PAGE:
This paper focuses on the issue of intercultural competencies of university students who are preparing to work in assisting professions. In recent years, the Czech Republic has become a major destination for many people from different cultural environments, and there is a growing need for workers in assisting professions to be able to respond flexibly and adequately to the changing living conditions of multicultural coexistence. The main objective of this study is to analyse the preparedness of students in assisting professions in relation to intercultural competencies. Intercultural competences include several essential skills for working successfully with diversity. Taking into account the main objective of this research, a pilot study was conducted among students of Social Pedagogy at the Faculty of Humanities at Tomas Bata University in Zlin in the academic year 2017/2018. The research sample consisted of 116 students. To obtain the data, we used the Cross-Cultural Adaptability Inventory (CCAI) by Kelley and Meyers. The inventory maps strengths and weaknesses in 4 skill areas: Emotional Resilience, Flexibility/Openness, Perceptual Acuity and Personal Autonomy. This inventory also examines individual ability to succeed in intercultural interaction and communication. The results obtained from the survey were statistically processed and analysed using the relevant statistical methods. The results of the survey point to the fact that students of social pedagogy achieve average to below average results in individual skill areas. At the same time, significant differences have been detected among the students with work experience in multicultural environment and those with no experience.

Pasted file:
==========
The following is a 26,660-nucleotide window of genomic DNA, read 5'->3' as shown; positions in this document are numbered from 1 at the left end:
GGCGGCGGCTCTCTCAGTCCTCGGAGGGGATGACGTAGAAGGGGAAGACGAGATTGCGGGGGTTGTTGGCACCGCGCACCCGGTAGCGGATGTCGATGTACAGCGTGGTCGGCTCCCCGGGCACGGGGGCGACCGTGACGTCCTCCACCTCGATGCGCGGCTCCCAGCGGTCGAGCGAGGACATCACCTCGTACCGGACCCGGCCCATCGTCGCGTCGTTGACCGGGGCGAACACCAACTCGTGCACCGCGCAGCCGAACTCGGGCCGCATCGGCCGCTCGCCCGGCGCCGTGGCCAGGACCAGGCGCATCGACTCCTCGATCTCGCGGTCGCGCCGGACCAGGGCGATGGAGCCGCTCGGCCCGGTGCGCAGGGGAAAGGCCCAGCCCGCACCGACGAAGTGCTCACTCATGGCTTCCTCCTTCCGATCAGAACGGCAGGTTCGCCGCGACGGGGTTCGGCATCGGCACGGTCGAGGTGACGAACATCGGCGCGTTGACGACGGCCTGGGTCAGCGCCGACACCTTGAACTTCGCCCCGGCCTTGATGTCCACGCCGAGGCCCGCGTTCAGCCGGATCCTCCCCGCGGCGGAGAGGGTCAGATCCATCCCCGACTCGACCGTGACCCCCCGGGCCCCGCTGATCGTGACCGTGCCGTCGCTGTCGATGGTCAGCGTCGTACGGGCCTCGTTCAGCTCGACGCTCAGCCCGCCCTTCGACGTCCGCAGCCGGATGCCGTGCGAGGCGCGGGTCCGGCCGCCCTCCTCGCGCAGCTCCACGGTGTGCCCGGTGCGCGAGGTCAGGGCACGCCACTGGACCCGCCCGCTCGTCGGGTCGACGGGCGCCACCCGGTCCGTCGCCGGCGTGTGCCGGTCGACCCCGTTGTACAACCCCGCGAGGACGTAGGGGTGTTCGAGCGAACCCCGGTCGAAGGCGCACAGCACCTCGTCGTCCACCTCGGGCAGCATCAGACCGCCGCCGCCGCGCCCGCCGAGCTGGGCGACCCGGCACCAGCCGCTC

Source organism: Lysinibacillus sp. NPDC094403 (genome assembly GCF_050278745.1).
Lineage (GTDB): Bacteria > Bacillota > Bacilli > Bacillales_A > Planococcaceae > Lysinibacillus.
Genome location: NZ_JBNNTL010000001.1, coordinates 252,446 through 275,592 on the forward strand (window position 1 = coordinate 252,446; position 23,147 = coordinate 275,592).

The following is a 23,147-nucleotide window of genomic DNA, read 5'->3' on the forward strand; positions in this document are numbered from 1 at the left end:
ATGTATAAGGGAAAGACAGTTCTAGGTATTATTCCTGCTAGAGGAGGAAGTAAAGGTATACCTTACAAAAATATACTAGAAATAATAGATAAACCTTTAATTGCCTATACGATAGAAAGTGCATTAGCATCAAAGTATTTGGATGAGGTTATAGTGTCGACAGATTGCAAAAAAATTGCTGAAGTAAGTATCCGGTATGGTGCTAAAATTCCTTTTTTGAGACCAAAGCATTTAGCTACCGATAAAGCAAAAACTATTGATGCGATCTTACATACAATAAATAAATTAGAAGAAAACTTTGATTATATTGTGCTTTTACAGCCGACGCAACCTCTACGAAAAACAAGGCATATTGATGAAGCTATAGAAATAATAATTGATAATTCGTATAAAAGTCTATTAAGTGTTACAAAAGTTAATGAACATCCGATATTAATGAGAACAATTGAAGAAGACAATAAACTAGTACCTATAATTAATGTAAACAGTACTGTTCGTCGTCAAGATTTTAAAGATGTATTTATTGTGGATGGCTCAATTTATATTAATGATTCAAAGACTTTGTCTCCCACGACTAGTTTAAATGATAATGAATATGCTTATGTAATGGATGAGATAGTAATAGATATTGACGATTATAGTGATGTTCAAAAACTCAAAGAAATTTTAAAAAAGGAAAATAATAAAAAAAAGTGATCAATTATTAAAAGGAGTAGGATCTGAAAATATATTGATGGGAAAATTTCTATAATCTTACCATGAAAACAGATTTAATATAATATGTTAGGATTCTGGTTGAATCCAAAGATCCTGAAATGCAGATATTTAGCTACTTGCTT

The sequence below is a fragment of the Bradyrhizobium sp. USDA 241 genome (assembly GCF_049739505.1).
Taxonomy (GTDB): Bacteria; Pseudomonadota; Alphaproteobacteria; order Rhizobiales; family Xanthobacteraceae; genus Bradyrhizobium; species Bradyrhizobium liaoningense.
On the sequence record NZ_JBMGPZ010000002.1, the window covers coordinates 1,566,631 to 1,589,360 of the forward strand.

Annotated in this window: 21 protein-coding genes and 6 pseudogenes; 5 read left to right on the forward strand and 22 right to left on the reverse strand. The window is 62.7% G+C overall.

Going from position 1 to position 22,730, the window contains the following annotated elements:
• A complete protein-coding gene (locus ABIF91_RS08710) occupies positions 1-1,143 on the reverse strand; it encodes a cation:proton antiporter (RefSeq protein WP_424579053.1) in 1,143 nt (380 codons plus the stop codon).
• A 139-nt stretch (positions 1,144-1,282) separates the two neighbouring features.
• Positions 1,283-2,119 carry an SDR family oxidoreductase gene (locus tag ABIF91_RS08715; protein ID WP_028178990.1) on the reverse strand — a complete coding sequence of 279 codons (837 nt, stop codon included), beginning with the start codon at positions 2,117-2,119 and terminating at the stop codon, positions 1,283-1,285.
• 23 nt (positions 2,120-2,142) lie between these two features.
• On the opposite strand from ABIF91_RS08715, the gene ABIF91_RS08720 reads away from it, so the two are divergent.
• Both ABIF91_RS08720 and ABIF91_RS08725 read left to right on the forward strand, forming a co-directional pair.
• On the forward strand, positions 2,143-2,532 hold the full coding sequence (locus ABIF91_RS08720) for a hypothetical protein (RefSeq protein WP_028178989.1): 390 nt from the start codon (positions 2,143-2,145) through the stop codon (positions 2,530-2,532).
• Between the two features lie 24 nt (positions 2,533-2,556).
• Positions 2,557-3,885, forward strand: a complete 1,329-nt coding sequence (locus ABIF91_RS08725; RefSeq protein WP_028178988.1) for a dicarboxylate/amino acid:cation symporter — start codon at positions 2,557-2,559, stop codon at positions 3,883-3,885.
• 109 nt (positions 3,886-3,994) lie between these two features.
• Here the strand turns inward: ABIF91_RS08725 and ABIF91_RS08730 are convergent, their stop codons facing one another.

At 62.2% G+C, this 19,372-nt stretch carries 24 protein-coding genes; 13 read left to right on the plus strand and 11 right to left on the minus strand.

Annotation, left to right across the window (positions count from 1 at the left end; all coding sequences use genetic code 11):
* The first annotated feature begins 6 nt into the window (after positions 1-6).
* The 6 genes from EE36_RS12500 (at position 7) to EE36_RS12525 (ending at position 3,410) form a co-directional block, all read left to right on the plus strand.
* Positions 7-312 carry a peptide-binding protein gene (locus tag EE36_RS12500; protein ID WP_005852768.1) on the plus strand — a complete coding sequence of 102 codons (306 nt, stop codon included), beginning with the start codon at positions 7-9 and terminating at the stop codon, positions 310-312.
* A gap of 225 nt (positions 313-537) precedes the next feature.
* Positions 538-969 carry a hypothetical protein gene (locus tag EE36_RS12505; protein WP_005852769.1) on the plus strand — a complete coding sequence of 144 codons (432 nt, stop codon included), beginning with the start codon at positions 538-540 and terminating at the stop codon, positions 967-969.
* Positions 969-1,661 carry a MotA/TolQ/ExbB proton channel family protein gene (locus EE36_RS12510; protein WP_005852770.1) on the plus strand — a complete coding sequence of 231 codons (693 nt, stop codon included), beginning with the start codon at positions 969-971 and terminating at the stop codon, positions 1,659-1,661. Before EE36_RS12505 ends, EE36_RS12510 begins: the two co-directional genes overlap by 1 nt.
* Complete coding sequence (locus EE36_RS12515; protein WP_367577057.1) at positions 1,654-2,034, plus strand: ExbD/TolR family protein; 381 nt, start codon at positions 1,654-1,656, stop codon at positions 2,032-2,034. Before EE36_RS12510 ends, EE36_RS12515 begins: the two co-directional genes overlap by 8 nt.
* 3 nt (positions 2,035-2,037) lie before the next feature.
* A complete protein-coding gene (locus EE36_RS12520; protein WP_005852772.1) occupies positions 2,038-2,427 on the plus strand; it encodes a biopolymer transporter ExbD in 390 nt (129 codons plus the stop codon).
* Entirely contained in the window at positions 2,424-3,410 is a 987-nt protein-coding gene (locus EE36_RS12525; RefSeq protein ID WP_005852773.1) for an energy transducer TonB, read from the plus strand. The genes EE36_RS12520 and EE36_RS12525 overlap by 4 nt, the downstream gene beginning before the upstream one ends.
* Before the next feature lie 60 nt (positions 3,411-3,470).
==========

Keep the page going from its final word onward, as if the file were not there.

Keywords: cross–cultural adaptability inventory, diversity, intercultural competences, students of social pedagogy

Procedia PDF Downloads 60
4778 A Case Study on Vocational Teachers’ Perceptions on Their Linguistically and Culturally Responsive Teaching

Authors: Kirsi Korkealehto

Abstract: